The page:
The President of the NAACP Legal Defense and essayist Sherrilyn Ifill backs a civil rights lawsuit filed by NFL player Michael Bennett, a Seattle Seahawks Defensive End, against the Las Vegas police department after police targeted and abusively detained him.
According to a letter he posted on his Twitter account, on August 26th after the Mayweather-McGregor boxing match, Bennett was targeted for being a black man, arrested, thrown to the ground, and threatened immediately following a shooting in the area.
Held at the Open Society Foundations headquarters near Columbus Circle, Ifill and legal scholar Angela J. Davis were discussing their new book, “Policing the Black Man: Arrest, Prosecution, and Imprisonment,” before a crowded room and overflow room packed with fans of their work.
“We have a democracy problem. Not a black people problem, you know, and not a race problem,” Ifill stated as the panel began.
The book, a collection of essays edited by Davis, focuses on policing and racial discrimination in the U.S and the impact of the criminal justice system on African American boys and men. Ifill and Davis, delved into why prosecutors, local public officials, and police often create racial disparities in the legal system because they hold all the control with no real transparency.
Bennett announced his intent to file the lawsuit hours prior to the start of the panel. During the Q&A portion, an attendee asked if civil rights lawsuits against police officials affect the progress towards a solution to routine racial discrimination.
Ifill said, “It does matter very, very powerfully. It’s part of the equation.” She expressed a hope that individual claims, new patterns and practices of the justice department, and prosecutors willing to take action would raise consciousness. “I was thrilled. He [Michael Bennett] was willing and he wasn’t just going to suck it up.”
She closed the discussion saying that the civil rights lawsuit is just a small stepping stone in a bunch of processes designed to pressure the criminal justice system into change, but a necessary one.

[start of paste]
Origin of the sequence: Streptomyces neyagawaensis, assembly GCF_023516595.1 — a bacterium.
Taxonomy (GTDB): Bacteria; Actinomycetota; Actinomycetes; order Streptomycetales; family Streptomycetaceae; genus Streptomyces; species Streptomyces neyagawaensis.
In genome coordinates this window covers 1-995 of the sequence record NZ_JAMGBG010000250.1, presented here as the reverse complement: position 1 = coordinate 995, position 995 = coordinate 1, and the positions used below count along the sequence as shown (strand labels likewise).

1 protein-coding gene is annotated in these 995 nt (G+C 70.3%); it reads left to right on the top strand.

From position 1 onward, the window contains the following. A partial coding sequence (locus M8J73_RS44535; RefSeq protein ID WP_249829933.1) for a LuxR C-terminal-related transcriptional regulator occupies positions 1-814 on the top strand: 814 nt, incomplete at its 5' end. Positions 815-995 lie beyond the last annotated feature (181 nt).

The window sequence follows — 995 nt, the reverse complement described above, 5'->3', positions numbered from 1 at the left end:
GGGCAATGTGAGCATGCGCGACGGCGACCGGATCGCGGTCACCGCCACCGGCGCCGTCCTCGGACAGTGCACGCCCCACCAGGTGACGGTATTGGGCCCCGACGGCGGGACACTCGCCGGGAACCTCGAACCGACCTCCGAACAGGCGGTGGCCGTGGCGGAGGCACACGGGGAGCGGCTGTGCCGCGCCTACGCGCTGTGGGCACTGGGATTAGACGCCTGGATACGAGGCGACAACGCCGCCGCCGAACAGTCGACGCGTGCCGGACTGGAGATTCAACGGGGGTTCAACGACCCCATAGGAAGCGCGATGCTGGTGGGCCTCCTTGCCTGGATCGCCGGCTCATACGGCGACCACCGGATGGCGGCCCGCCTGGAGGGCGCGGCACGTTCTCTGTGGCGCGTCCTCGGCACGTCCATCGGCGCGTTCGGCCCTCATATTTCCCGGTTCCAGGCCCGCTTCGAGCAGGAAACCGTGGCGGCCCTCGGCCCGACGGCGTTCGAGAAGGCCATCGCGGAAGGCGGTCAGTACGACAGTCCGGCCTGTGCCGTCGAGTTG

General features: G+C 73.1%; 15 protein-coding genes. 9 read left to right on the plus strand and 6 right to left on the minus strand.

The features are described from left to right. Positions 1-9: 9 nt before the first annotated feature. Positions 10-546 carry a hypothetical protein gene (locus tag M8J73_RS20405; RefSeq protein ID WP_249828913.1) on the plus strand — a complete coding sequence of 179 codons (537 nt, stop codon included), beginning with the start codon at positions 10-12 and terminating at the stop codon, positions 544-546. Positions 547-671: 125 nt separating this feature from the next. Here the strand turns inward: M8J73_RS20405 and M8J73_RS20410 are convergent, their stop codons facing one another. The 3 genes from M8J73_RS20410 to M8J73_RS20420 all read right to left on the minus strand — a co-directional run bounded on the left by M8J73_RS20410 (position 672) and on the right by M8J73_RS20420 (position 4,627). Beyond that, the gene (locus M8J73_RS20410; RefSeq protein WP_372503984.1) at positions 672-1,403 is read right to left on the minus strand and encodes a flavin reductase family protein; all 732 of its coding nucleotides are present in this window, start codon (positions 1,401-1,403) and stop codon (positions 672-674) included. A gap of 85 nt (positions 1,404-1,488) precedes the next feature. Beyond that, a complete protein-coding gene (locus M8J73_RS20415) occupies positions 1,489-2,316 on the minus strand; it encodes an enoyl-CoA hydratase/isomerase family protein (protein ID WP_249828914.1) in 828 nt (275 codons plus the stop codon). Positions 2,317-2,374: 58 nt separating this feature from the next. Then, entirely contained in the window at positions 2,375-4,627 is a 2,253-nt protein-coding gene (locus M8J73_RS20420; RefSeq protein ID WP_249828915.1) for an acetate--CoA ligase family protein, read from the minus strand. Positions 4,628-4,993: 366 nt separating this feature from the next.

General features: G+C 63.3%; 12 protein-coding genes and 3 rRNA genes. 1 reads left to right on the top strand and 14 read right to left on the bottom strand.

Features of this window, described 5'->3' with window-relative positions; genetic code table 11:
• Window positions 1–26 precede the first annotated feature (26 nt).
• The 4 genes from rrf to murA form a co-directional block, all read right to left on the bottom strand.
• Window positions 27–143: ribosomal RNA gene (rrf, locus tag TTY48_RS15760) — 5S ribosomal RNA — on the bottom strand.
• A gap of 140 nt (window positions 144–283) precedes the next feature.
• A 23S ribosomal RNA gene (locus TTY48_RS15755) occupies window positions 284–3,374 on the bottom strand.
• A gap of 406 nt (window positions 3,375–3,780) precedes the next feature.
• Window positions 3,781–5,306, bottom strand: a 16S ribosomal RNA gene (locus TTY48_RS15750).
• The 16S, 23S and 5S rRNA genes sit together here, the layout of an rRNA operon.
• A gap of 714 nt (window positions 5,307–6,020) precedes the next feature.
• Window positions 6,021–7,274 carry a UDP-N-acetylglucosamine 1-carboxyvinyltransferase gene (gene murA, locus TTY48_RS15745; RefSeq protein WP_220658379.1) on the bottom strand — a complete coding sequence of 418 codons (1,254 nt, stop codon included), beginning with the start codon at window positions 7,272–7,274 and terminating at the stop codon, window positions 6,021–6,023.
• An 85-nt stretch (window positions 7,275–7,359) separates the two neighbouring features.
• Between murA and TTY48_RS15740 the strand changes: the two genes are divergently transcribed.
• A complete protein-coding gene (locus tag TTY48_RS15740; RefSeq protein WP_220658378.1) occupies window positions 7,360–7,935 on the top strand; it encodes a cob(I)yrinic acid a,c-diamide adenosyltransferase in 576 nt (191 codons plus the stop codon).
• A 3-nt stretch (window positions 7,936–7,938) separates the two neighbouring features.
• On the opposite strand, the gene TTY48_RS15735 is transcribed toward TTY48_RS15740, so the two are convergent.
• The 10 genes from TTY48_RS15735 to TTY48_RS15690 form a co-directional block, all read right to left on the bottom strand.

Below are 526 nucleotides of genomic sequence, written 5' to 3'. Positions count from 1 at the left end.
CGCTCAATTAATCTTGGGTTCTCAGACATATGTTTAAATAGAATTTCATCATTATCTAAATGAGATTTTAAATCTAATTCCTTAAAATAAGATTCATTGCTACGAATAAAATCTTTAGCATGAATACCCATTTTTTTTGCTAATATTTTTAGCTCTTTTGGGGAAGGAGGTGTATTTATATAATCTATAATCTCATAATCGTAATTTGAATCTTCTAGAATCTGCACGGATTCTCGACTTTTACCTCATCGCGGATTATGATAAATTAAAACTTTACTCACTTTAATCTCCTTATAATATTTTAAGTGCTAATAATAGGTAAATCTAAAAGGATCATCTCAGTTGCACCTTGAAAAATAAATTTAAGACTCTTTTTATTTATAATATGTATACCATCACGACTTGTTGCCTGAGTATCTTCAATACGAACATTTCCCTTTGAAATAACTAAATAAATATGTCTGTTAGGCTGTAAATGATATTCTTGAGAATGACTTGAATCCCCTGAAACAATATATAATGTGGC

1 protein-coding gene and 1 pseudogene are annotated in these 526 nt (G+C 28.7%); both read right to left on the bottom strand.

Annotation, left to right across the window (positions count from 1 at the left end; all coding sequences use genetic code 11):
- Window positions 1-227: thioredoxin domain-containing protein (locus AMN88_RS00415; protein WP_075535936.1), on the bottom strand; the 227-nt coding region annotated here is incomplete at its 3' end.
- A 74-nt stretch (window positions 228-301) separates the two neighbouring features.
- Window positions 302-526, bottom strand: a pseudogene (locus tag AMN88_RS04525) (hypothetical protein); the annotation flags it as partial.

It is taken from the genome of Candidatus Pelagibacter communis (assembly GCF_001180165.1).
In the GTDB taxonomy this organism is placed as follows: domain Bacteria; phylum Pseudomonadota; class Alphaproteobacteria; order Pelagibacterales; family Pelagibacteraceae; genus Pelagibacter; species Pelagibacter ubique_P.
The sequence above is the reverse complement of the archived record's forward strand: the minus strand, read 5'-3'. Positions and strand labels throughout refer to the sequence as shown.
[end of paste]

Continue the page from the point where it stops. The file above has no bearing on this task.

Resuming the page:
Written by Ariama Long
Our country has created some interesting and unassuming neologisms, most notably the addition of words like ‘hashtag‘ or ‘favorited‘ to link and save the latest social media phenomenon. However, not every new word we cultivate as a society is as safe and trendy. Recently, the new term Birtherism has taken on a life of its own.
This phrase is generally attributed to none other than business mogul, Donald Trump, when he savagely went after current President of The United States (P.O.T.U.S) Barack Obama in his second term run against Mitt Romney. Trump thrust himself into the limelight claiming that Obama had no right to run for presidency because he was not a natural born citizen, after which dominated a large percentage of the news coverage that year.
According to James Taranto, in his article published in the American Spectator, “That same week, Donald Trump’s revival of citizenship questions accounted for much of the attention directly on the Obama administration, at 4% of the newshole in PEJ (Project for Excellence in Journalism) reports.”
Briefly fueled by the media, Trump is slinging the same accusations against a new opponent, namely Ted Cruz. Birtherism thus takes a gruesome pirouette in the spotlight in a year where refugees, immigrants, racism, and religious outcasts are always sure to be the topic of conversation for any candidate. Considering that I’m not a huge fan of politics, I’d rather briefly discuss the emergence of this word and the societal attitude that bore it than rant on about Trump and his inveigling tactics.
Have an opinion? Leave a comment.
This country is in a state of ‘turmoil,’ finding itself talking about race more often than not. Our society throws terms, like ‘turmoil’ or ‘justice’ or ‘race’, around like fists of shredded paper towels, too scared to stand beneath them. I’d like to take a moment from writing poetry to say that our country is not in a state of ‘turmoil,’ it is turmoil. Our country was born from struggle. There has always been an us, the Americans, and a them, the British; a North and South; and unfortunately a man-made separation between black and white.
It is this last point that is most evident in the Trayvon Martin case, the Ferguson riots, the recent developments on the University of Missouri’s campus; and, the Pennsylvania Human Relations Commission (PHRC) findings against Chestnut Hill College in the case of Allan Michael Meads. A model African-American student, director, actor, and volunteer was expelled on unfair grounds and harshly escorted off the premises with only weeks until his graduation in 2012 after his production of ‘A Raisin In The Sun’ debuted on campus due to an alleged misappropriation of funds. Today, November 23rd, after fighting an uphill legal battle for the past couple of years, his case is finally gaining some traction.